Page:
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Slippery Slope

By edochoa82 Oct 28, 2014 1124 Words
CJ: 340
Slippery Slope

Slippery Slope
Many individuals come victim to a specific action or favor for another for personal gain or to be ahead of the game (cheat). Unfortunately Politicians and Law Enforcement are not exempt from the list. Slippery slope is defined as a process or series of events that is hard to stop or control once it has begun and that usually leads to worse or more difficult things or outcomes (Merriam-Webster dictionary, 2014). Police work in itself, especially undercover work basically puts an officer in the position to make tough decisions. An officer may have to pretend to be connected with a drug king which entails dealing drugs and money to other drug kings and users (Police Crime News, 2014). It also entails the dealing of “loose” money which becomes very tempting to an officer and rides that line of a slippery slope.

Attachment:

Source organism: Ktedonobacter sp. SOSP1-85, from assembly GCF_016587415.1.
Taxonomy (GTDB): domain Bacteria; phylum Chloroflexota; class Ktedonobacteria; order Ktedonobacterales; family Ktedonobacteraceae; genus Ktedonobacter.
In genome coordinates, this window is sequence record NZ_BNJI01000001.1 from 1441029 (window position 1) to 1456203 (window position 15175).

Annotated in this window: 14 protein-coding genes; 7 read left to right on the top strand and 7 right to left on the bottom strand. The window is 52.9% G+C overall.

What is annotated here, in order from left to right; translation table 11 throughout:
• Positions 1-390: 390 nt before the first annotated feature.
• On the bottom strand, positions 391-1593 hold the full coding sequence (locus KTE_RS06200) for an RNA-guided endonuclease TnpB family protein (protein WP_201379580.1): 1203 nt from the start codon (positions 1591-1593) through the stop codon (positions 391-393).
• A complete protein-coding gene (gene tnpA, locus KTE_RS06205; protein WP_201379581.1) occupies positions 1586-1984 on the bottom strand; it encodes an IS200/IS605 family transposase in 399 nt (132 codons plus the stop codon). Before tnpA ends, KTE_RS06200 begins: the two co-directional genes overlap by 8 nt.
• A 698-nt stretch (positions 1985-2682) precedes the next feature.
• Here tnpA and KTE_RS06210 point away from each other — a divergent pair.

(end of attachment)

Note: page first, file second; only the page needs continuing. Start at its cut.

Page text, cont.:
Police are constantly put in a situation that will most likely ride the line of the slippery slope. For example: The movies are somewhat true in the fact that police lie to hostages and kidnappers in order to save the victims, one may say a white lie to the media in order to get some relief from the media, while interrogating or interviewing Police are trained to lie in order to get information, Police try to avoid nonsense calls like the neighbor is being loud or the dog wont stop barking etc., Police even manipulate the work system by trading and/or selling days off and even most requested work orders, Police may try to manuever oneself in a position to make an extra $5000 a year more, Police invade privacy on a regular basis with hidden cameras and recording devices to solve a case, and last but certainly not least, Police involved in a drug sting operation actually make a product and set up citizens to buy the product, then arrest the citizen; I find something morally and ethically wrong with that set-up (Police Crime News, 2014). Society-at-Large Hypothes